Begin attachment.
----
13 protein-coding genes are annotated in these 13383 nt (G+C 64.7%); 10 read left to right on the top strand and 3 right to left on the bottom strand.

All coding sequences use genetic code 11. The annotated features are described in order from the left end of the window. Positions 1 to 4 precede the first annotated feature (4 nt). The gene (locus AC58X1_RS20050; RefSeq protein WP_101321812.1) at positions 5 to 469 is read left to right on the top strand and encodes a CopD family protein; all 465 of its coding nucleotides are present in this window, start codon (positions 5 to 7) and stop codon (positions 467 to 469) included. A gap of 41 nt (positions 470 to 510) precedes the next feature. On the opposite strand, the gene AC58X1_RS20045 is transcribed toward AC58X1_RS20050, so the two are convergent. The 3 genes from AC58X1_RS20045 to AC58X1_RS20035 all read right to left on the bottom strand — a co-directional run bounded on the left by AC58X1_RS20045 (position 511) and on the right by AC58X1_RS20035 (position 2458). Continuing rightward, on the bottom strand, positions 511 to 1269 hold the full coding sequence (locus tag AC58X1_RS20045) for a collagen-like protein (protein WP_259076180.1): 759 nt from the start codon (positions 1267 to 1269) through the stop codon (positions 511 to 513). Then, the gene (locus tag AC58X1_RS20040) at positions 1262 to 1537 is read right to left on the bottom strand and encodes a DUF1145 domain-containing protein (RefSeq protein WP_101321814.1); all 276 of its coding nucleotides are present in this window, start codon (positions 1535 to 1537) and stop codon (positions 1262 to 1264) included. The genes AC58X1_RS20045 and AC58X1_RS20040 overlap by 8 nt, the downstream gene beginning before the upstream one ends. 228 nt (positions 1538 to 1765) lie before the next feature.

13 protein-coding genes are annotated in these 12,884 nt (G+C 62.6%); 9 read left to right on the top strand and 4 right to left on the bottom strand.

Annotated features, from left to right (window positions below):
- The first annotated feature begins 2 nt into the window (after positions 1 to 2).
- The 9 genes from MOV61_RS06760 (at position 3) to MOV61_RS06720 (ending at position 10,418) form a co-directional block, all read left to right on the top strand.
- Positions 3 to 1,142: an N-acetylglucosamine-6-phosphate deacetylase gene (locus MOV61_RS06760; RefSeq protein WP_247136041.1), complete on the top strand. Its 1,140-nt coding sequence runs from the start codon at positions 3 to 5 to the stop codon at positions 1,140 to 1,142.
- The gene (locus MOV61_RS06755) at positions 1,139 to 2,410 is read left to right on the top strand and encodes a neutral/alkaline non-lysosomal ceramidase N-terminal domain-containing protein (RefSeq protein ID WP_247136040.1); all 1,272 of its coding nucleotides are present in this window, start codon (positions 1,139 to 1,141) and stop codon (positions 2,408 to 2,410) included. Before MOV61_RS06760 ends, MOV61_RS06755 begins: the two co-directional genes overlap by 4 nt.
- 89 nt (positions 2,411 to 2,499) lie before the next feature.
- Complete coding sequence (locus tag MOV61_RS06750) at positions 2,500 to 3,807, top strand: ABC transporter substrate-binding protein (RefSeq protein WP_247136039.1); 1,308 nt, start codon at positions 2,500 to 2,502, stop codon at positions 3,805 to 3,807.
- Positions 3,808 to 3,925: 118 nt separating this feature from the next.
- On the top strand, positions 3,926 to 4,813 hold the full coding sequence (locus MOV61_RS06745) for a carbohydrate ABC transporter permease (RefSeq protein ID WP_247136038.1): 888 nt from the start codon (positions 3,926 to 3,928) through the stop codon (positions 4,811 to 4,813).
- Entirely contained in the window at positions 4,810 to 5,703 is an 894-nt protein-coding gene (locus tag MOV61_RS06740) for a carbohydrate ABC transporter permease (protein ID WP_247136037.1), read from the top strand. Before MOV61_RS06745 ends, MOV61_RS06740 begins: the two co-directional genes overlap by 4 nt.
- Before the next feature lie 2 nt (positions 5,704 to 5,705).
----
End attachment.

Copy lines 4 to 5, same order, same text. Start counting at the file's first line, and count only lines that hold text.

Annotated features, from left to right (window positions below):
- The first annotated feature begins 2 nt into the window (after positions 1 to 2).